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sugarlaced, that is a good one. I have a food saver and I will have to do that!

NEWTODECORATING Posted 5 Nov 2006 , 10:06pm
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foodsaver--cakeballs made freeze and put in foodsaver. When I need cakeballs I just -DIP!

jwong9664 Posted 5 Nov 2006 , 10:06pm
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me being a newbie also, i don't yet have any words of wisdom, just a couple of mistakes along the way lol! i just wanted to say thanks to all of you for sharing your wisdom, you have no idea how much of a difference the little things make... then again i guess you do! so, thanks again icon_biggrin.gif

finnox Posted 5 Nov 2006 , 11:58pm
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I am also pretty new at this thing and would like to say thanks for all the help and I also learned the hard way with the icing and to always make more rather than less. But here is one I really enjoy with having a mixer I also like to have an extra wisk by me just in case I need to get the sides or bottom of the bowl or would like to whip it up again right before I put it in to bake.

indydebi Posted 6 Nov 2006 , 12:08am
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This one is also the "DUH!" column, but having multiples of the same tip, like the rose tip and the writing tip.

And accidently discovering "grease only - do not flour" the cake pans. Cakes are beautiful, they come out of the pans easy, no "flour film" to mess up my icing, and the cakes rise higher when the pans are only greased, not floured.

dhing Posted 6 Nov 2006 , 12:22am
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Hi im newbie also here and i want to know some ideas how to decorate a cake .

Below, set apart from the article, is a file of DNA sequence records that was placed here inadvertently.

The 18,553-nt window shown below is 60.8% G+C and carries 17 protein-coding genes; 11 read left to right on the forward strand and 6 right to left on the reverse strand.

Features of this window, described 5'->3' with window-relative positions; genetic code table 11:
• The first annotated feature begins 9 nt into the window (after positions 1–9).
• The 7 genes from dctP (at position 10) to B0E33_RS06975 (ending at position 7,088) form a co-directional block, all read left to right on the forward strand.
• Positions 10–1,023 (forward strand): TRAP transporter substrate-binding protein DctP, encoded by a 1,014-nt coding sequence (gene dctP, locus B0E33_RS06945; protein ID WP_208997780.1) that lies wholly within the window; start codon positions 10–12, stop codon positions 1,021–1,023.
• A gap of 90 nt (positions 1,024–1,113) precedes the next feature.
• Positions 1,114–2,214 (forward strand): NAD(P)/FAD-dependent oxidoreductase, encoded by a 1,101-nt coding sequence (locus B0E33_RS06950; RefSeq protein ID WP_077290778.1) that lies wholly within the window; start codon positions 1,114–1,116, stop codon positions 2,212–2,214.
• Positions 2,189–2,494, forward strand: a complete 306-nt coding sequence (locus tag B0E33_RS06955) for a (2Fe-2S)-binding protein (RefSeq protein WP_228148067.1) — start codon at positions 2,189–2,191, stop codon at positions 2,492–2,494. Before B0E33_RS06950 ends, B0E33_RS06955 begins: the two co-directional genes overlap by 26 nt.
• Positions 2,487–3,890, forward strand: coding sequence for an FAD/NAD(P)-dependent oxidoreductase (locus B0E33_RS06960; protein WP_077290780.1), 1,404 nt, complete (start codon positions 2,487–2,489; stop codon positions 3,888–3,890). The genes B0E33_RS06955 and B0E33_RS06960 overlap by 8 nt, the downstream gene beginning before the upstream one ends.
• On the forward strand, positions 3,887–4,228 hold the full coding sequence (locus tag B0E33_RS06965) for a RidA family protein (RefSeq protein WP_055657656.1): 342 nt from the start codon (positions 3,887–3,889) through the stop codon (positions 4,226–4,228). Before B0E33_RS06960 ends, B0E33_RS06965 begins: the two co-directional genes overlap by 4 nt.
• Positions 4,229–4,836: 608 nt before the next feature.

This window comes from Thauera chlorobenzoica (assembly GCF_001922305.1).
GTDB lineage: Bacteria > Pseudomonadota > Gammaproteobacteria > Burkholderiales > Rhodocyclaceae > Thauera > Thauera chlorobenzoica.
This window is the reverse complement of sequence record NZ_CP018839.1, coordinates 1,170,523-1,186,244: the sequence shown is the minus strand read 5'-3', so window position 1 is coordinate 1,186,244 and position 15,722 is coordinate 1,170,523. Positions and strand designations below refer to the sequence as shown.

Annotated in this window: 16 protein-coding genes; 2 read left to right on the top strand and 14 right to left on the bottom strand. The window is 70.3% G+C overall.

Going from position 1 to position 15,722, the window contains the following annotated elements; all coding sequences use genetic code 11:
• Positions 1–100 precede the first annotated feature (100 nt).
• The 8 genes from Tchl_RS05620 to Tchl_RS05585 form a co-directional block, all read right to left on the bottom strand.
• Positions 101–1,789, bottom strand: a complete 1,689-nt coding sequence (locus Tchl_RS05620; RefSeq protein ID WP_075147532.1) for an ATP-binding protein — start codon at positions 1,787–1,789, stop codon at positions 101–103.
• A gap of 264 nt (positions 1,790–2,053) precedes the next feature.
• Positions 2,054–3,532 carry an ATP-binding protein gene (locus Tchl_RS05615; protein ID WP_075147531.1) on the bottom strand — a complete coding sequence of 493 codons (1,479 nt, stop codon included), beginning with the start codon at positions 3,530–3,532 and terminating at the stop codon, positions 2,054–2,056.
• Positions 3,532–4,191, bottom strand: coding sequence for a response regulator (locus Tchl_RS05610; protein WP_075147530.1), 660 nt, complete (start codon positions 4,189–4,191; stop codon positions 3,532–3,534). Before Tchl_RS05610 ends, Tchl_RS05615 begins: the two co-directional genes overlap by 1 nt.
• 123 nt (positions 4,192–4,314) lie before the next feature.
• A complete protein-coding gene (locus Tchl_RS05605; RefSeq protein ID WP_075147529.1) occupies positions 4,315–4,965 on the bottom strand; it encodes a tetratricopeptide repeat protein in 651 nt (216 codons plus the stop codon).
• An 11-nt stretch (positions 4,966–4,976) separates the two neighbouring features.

daisyblue Posted 6 Nov 2006 , 12:42am
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WOW!! I knew there were lots of secrets out there & all of these so far have been great!! Thanks for sharing!! We can all learn things from each other wether someone's a 'newbie' or has been a cc'er for years because if you're like me, you learn something new from every cake. I've already learned a lot from all of you & it looks like others have as well. Keep the ideas coming! Dhing, is there anything in particular that you were wanting to know about decorating a cake? I'm sure there are lots of 'secrets' that others could share with you. I have another secret I can give you now. When you bake your cakes, try the Wilton bake-even strips. They're fantastic! Since I've used them, about 8 times out of 10 I don't have to level my cake & if I do have to level one, it's usually not more that a sliver from the top.

TRisser Posted 6 Nov 2006 , 12:50am
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I love love love cake release for getting the cakes out of pans quick and easy. I got the recipe from here on CC. Equal parts Crisco, oil and flour. Use a mixer for about 5 minutes then keep it in a closed container in the pantry. And also my just learned new trick of adding liquid coffee flavourings to the mix and the icing and cake balls of course. What a flavour boost.

dl5crew Posted 6 Nov 2006 , 12:58am